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A team of social scientists and medical and nursing researchers in the United States and the United Kingdom has pinpointed how a program, which ran in more than 100 hospital intensive care units in Michigan, dramatically reduced the rates of potentially deadly central line-associated bloodstream infections (CLABSIs) to become one of the world's most successful patient safety programs.
Funded in part by the Health Foundation in the UK, the collaboration between researchers at the Johns Hopkins University, the University of Leicester and the University of Pennsylvania, has led to a deeper understanding of how patient safety initiatives like the Michigan programme can succeed.
("Explaining Michigan: developing an ex post theory of a quality improvement programme" by Mary Dixon-Woods and Emma-Louise Aveling of the University of Leicester; Charles Bosk of the University of Pennsylvania and Christine Goeschel and Peter Pronovost of Johns Hopkins University, is published in the June 2011 edition of Milbank Quarterly.)
"We knew this program worked. It not only helped to eliminate infections, it also reduced patient deaths," says program leader Peter Pronovost of the Johns Hopkins University School of Medicine, who was named as one of Time Magazine's 100 most influential people in 2008 and was the recipient of a MacArthur Fellowship, or 'genius grant,' from the John D. and Catherine T. MacArthur Foundation. "The challenge was to figure out how it worked."
The researchers found that one of the Michigan program's most important features is that it explicitly outlined what hospitals had to do to improve patient safety, while leaving specific requirements up to the hospital personnel. A critical aspect of the programme was convincing participants that there was a problem capable of being solved together.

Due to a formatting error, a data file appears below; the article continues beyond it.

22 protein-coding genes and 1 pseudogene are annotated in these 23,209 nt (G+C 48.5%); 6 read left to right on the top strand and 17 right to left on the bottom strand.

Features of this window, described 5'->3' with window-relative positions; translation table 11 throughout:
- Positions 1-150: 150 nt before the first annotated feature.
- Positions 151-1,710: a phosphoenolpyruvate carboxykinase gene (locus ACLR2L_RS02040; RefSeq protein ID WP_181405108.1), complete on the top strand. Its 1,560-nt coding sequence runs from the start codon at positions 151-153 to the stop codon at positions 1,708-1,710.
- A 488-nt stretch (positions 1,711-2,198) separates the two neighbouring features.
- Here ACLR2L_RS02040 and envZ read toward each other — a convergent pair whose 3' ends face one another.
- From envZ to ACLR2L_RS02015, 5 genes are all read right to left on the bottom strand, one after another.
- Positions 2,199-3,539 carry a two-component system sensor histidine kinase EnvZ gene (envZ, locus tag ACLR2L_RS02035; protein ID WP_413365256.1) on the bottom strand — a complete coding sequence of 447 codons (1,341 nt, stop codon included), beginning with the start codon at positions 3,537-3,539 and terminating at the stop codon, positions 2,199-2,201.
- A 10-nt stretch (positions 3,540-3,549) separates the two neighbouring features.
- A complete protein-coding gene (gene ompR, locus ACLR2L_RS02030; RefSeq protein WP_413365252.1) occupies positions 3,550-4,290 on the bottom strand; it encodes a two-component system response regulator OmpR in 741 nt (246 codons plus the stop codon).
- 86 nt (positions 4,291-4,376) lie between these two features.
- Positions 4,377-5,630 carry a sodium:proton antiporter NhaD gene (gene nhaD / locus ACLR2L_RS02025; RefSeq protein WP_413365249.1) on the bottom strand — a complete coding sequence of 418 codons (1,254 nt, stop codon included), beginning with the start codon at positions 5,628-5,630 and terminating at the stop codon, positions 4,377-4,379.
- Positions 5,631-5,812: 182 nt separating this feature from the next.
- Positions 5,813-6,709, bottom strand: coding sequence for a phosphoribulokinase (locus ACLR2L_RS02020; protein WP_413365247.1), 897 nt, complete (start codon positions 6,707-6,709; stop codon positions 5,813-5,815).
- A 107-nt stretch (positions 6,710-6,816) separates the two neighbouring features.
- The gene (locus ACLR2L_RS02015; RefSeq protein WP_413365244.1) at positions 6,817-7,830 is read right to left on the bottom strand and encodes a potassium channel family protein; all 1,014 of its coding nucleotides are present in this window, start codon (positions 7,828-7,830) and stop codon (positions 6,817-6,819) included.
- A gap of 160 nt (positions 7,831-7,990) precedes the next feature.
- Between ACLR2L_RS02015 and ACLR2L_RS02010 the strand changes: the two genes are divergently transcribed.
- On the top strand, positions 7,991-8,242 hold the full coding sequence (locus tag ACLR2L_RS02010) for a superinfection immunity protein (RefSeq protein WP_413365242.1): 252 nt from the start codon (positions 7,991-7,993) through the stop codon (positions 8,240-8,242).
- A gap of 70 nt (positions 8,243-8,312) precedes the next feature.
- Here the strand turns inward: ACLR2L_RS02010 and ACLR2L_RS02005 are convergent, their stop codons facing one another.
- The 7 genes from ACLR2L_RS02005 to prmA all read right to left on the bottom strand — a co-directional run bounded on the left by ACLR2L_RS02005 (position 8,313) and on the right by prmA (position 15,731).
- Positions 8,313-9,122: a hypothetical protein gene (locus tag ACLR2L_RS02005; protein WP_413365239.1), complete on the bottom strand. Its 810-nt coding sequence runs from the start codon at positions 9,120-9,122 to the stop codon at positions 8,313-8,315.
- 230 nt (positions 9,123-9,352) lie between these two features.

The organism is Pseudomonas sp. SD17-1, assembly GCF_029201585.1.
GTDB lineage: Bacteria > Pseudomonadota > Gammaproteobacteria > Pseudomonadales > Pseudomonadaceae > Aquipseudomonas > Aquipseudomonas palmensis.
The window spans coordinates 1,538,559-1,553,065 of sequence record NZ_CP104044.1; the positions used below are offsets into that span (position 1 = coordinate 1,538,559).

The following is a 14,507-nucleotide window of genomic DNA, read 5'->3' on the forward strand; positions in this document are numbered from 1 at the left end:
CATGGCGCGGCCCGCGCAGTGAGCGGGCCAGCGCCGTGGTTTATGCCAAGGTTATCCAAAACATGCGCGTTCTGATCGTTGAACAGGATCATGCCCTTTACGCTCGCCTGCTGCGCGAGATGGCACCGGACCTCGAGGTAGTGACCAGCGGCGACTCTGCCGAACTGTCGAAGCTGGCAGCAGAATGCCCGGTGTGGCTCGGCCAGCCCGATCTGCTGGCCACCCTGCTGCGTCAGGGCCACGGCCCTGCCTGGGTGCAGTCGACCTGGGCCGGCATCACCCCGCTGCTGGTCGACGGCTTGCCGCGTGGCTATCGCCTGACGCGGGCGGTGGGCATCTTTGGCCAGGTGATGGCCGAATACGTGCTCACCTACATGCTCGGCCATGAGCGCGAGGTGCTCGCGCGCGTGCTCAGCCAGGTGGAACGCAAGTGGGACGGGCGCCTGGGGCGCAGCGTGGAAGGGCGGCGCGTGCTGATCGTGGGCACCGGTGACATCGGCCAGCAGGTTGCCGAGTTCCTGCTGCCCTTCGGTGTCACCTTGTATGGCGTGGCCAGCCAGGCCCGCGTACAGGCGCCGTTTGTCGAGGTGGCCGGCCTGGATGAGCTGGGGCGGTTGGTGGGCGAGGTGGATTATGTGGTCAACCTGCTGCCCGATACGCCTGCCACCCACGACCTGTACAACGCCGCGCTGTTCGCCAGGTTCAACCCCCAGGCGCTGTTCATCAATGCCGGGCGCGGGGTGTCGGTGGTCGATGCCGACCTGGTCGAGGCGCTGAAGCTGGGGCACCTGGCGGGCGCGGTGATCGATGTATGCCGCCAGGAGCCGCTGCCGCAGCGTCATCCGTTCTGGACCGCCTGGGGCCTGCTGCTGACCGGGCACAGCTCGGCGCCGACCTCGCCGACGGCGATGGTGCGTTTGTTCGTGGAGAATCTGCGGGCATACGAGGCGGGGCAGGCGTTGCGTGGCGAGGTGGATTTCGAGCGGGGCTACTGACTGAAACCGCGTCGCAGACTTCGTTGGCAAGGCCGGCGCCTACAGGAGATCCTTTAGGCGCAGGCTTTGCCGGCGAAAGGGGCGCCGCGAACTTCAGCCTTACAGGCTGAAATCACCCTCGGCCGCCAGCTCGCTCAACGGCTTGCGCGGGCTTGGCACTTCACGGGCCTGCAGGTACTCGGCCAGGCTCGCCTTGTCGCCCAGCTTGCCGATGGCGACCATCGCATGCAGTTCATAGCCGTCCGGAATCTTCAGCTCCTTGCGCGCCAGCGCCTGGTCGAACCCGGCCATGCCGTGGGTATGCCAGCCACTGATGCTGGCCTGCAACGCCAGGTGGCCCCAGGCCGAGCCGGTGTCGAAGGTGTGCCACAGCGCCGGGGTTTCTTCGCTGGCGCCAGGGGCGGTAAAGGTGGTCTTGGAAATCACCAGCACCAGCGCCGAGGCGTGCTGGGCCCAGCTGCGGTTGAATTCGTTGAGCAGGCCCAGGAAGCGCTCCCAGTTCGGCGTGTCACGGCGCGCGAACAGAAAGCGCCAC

"It was achieved by a combination of story-telling about real-life tragedies of patients who came to unnecessary harm in hospital, and using hard data about infection rates," says co-author Charles Bosk, a professor of sociology in Penn's School of Arts and Sciences and a senior fellow in the Center for Bioethics at Penn.
Infection rates were continuously monitored at hospitals participating in the programme, making it easier for hospital workers to track how well they were doing and where they needed to improve.
The authors conclude that that there are important lessons for others attempting patient safety improvements. Checklists were an essential component, but not necessarily the most important element of the Michigan program.
"The program was much more than a checklist," says lead author Mary Dixon-Woods, professor of medical sociology at the University of Leicester, "It involved a community of people who over time created supportive relationships that enabled doctors and nurses in many hospitals to learn together, share good practice, and exert positive pressure on each other to achieve the best outcomes for patients."
"What we have learned is that it is the local teams that deliver the results," says Bosk."But they need to be well supported by a core project team, who have to focus on enabling hospital workers to get things right. That means providing them with scientific expertise to justify the changes they are being asked to make, and standardizing measures so they are all collecting the same data. It also means trying to figure out why simple changes that make life better are so difficult for health care delivery systems to do. Getting the whole programme to work, rather than compliance with a single one component, is the key to making health care safer for patients."
"No one discipline has the answer to patient safety problems. We have to bring together contributions from clinical medicine and the social sciences to make real progress in this area," adds Provonost.
This month, Pronovost was named director of Johns Hopkins' newly formed Armstrong Institute for Patient Safety and Quality and senior vice president for patient safety and quality.